Monday, November 1, 2010

Balance, pt. 2

This previous weekend, Laura and I each hauled a load of stuff to donate to the newly opened Goodwill store within walking distance from our apartment complex. My load entailed a suitcase, which I haven't used in a few years, filled with plasticwear and bicycle jerseys I don't use anymore. Laura's load entailed a large grocery bag full of junk soon to become someone else's treasure.

Getting rid of stuff is not hard for me. Not usually. I don't like clutter, and I realized soon after college after I made that trade that so many of us make by giving away my time in exchange for money, that in our throwaway, replace-anything civilization, it's better to error on the side of discarding something than on the side of keeping. I think a lot of people miss learning this lesson because it's easy to overestimate the cost of obtaining and underestimate the cost of maintaining.

But getting rid of a suitcase full of junk was the easy thing I gave up last weekend. I gave up something else that, even though I've come to expect giving it up each autumn, is never easy to part with: bicycle fitness. This is a personal lesson in balance.

Despite not having any bicycle or triathlon race event planned for at least a few months, I've continued training hard these last few months and am in a great bicycling form right now. Recently, I clobbered my PR by a minute for ascending South Mountain; this sort of gain is suppose to be unobtainable for a non-beginner, and it marks a real high point. Laura calls this sort of talk “bragging”, but I think it's more accurate to call it a “factual statement of awesomeness”. Admittedly, though, “awesomeness” is indeed an exaggeration; I occasionally ride with guys who are awesome, and even they are far below the level necessary to become a no-name pro. In cycling, as with most sports, there's a tremendous gap between above average and elite.

That's the kind of lesson I try to keep in mind to put things into the proper perspective, because counter to the realization that I'm only one totem higher midway up the pole than I usually am, there's a visceral joy that stems from doing well in a sport, and that joy can be blinding. These days that joy is getting in the way of some goals I've established for myself this winter, including another fitness goal of running more as well as some non-fitness ones, such as completing some simple construction projects.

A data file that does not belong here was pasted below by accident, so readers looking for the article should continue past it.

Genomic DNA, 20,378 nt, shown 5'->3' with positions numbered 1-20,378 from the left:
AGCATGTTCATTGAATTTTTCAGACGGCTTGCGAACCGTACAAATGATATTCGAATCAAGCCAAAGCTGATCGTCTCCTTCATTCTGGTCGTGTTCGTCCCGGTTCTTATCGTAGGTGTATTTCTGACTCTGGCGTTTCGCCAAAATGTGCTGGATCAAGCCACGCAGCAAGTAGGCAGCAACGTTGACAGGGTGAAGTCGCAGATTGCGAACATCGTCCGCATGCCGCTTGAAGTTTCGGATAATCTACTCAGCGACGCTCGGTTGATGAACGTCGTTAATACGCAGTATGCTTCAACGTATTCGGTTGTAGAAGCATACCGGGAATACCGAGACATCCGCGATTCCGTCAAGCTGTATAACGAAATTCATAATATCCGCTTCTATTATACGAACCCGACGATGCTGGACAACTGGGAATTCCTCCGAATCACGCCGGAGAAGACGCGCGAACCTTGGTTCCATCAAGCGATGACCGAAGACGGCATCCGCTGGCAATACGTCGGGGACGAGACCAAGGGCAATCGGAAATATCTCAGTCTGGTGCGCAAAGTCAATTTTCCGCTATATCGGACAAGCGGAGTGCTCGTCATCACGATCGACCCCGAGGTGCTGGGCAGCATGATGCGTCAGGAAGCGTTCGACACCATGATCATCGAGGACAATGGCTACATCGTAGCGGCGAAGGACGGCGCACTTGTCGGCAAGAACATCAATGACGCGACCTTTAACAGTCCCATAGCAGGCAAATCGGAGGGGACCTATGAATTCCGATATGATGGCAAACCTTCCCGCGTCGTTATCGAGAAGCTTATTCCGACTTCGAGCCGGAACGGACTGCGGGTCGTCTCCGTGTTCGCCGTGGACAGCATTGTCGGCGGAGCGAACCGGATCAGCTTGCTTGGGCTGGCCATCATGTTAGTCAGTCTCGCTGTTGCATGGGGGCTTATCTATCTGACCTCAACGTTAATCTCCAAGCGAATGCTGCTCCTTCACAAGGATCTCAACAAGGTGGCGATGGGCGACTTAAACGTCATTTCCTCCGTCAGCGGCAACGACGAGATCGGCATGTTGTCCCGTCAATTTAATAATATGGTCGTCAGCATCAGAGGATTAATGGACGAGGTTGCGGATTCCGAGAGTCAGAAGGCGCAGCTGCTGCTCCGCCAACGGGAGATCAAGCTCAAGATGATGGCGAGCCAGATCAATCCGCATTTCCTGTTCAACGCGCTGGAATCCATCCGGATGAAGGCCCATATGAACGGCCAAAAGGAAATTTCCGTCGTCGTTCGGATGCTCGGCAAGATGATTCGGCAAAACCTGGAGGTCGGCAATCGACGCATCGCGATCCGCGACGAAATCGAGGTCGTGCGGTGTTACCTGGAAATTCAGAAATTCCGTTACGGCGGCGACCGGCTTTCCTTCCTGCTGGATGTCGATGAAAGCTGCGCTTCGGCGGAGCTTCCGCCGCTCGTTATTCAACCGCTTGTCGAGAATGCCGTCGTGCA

The strength of bicycling is also its weakness: a tremendous amount of time can be devoted to it. My before-work rides on Tuesday and Thursday mornings are a tad over 2½ hours each. My “long” ride on Saturday morning is almost double that. This sort of schedule will force nearly anyone into good form. That's the good thing. It's also the bad thing because once you're in good form, it's hard to give it up, even when there's no longer any reason to maintain it because, to reiterate that aforementioned tosser-outer maxim, it's easy to overestimate the cost of obtaining and underestimate the cost of maintaining. This applies to fitness just as much as it applies to household junk being hauled off for donation.

If you are an elite cyclist, then you are exempt. Winter is the time that you put in base miles, which basically means long, low-effort rides that aim to prepare the mind and body for another season of hard training the next year. Though I'm not elite, I did exactly this sort of training last winter, and my firsthand observation is that it works. It sets you up to become strong. There's no substitute for a long ride and how it conditions the body to dig deep into its reserves. But there's also no substitute for having a real life. Even here in the Valley of the Sun, where there is no true winter, the days shorten and to one acclimated to the extreme summer heat, it gets cold enough. I especially feel the lure of winter's late sunrises, when, minus the artificial lighting in our homes and streets and everywhere else, all of nature seems to be suggesting to each of us to go to bed a little earlier, wake up a little later, and to put in “base miles” in our real life by focusing on our indoor pursuits and the people we're close to. There's no way around that this means, for me, giving up to some degree on a hard-earned level of fitness, but I remind myself that just because something is hard-earned does not mean it's worth hanging onto. I think this is part of what's entailed in striving for balance.


Anonymous said...

Forget balance.
I choose to embrace the phrase "factual statement of awesomeness".
I see t-shirts and bumper stickers.

cmbrandenburg said...

Anonymous—embrace away!